This series was shot whilst I was experimenting with throwing wine around for a commercial project.
Though the initial project ended up going in a different direction these experimental shots seemed worthy of sharing.
For the app we each created a new body of personal work and this is a preview of my project.
The genesis of this project was in a job that I shot last year when I spent a couple of weeks photographing flowers. I spent days and many trips to the flower markets looking for the most perfect specimens I could find. Photographing flowers, which we have such pre-conceived notions of beauty about, was much harder than anticipated. Trying to translate this concept of perfection into something as concrete as a photograph was frustratingly difficult.
For this project I reversed the process and I looked for the most ordinary plants and flowers I could find – mostly they are a collection of weeds. These are plants we are normally oblivious to, they are so common we rarely see them.
Removing them from their context and framing them in the studio transforms these plants. Their nature lacks a pre-conceived notion of beauty, which conversely accentuates it.
This a really nice example of how personal projects can translate into commercial work.
The previous post of things flying, bouncing and smashing got a great response and it also caught the eye of the Y&R advertising agency in New Zealand.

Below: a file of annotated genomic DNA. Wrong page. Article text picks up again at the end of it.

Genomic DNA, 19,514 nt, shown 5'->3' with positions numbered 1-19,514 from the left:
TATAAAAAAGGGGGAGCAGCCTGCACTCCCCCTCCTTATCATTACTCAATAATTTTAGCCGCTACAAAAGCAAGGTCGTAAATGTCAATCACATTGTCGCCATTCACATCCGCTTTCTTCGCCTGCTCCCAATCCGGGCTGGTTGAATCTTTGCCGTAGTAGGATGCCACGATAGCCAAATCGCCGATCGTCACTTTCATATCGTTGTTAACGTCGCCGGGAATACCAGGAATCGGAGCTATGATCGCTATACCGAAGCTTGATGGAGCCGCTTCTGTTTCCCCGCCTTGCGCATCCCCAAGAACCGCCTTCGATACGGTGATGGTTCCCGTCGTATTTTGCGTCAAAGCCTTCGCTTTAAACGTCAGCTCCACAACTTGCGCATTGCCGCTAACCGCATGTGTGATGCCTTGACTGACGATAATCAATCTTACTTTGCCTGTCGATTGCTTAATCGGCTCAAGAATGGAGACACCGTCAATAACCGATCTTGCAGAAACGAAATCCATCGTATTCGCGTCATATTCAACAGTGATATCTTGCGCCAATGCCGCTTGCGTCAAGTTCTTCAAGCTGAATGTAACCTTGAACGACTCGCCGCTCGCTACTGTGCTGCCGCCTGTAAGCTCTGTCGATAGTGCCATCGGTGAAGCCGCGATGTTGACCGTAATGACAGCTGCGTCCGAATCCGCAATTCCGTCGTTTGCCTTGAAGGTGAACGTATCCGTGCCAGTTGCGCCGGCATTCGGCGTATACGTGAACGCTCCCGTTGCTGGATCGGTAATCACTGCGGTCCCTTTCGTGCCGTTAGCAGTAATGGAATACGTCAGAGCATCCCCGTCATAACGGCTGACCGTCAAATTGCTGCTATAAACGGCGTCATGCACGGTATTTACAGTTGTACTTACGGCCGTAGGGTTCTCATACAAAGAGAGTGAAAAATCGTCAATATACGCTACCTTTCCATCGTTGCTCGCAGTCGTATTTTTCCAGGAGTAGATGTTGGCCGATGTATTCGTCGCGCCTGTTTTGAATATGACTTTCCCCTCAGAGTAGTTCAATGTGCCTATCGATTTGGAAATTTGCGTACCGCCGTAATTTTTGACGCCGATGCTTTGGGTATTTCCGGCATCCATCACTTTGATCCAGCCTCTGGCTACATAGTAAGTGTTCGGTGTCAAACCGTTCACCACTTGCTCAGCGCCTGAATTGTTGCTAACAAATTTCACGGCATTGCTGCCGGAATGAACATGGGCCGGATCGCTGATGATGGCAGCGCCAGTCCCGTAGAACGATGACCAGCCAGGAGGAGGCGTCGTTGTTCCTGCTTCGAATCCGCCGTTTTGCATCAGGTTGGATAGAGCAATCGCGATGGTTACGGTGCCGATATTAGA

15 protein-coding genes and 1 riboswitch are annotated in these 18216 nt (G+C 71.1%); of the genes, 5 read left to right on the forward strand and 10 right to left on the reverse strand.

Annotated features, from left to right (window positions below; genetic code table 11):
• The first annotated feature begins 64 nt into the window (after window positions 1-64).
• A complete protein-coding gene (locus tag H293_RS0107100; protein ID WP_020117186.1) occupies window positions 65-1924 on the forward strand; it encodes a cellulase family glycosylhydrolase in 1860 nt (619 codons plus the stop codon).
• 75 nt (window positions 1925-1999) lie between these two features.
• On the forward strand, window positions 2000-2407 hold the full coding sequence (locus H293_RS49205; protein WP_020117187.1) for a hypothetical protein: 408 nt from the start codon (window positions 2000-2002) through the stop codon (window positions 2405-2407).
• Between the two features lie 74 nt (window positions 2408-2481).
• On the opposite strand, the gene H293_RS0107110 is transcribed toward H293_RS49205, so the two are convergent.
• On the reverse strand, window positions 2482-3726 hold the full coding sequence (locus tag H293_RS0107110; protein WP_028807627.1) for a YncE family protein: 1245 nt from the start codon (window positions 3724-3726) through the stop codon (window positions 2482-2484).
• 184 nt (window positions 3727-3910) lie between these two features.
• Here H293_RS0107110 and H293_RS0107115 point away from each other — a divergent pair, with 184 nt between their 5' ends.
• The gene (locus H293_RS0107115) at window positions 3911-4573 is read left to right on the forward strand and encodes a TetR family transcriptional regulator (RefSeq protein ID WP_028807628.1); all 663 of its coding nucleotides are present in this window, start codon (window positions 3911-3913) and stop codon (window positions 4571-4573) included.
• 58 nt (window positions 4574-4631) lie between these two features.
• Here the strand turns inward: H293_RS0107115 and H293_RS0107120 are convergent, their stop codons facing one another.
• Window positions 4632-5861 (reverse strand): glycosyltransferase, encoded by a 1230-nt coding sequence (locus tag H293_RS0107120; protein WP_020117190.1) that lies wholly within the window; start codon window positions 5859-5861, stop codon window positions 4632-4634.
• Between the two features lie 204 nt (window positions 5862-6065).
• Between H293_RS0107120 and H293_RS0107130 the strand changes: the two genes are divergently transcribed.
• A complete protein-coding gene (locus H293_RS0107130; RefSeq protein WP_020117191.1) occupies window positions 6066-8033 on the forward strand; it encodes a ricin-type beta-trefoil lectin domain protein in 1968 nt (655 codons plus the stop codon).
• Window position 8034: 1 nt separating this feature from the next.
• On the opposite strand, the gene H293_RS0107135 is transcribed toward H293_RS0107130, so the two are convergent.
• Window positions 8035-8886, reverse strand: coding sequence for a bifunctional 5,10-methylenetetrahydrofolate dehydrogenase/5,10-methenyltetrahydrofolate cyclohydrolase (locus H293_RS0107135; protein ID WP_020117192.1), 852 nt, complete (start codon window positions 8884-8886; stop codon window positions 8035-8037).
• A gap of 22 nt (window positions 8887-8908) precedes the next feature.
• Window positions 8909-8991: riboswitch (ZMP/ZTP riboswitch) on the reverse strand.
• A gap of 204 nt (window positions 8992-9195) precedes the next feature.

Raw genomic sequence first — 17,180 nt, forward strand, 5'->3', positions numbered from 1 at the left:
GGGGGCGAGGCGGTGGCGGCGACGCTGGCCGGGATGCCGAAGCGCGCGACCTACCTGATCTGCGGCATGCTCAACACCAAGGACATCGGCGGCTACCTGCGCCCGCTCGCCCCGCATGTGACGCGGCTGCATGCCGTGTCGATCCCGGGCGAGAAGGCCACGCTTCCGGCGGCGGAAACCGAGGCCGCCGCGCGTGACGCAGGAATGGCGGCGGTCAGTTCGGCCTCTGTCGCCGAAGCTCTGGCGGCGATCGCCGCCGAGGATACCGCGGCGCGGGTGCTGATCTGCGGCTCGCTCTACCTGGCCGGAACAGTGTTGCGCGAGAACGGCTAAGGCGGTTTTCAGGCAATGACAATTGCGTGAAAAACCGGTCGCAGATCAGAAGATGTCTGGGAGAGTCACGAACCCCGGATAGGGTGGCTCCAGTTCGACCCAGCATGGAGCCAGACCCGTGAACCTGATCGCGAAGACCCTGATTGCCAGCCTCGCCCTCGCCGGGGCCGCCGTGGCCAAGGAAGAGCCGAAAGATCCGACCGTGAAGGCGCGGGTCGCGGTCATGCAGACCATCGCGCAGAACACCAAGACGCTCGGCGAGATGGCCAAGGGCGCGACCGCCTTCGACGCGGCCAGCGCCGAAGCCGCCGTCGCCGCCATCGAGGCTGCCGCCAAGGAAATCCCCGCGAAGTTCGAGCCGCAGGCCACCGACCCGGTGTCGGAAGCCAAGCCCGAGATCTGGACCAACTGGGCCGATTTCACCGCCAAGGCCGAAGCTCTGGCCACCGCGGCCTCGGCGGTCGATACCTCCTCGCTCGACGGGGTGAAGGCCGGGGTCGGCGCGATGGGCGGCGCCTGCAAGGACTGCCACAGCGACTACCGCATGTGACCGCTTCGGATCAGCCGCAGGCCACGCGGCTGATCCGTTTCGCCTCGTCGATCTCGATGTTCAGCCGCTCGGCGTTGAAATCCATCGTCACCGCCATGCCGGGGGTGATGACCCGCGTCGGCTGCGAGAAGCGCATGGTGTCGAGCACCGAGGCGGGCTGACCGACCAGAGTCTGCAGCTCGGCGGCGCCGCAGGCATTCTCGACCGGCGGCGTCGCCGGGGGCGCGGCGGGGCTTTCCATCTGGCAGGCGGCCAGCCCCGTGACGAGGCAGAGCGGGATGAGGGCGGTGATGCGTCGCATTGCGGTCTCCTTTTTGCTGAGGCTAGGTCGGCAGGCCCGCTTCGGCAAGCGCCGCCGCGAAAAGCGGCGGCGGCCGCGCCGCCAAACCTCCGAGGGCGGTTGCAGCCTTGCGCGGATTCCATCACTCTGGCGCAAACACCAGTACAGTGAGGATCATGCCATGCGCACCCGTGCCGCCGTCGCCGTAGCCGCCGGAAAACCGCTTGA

Along with some help from Cream we created these two ads for Ajax.
Still life photography often requires a lot of preparations and testing – sometimes these tests end up being more interesting than the intended outcome.
I spent ages dropping things. I began with plastic then moved on to glass, adjusting triggers, timings and lighting. There was one thing that was really a surprise and that was how far glass bounces, especially when it is full of beer…
In most of these shots the objects are ‘on the bounce’.
The process of photography has changed almost beyond recognition from its inception.
Going back and shooting film feels almost nostalgic now. This series was shot on medium format film on a wooden pinhole camera.
With no lens, no viewfinder and without an accurate shutter the process dictates a slower and more considered approach. Exposures take minutes or hours and the final images reflect this meditation.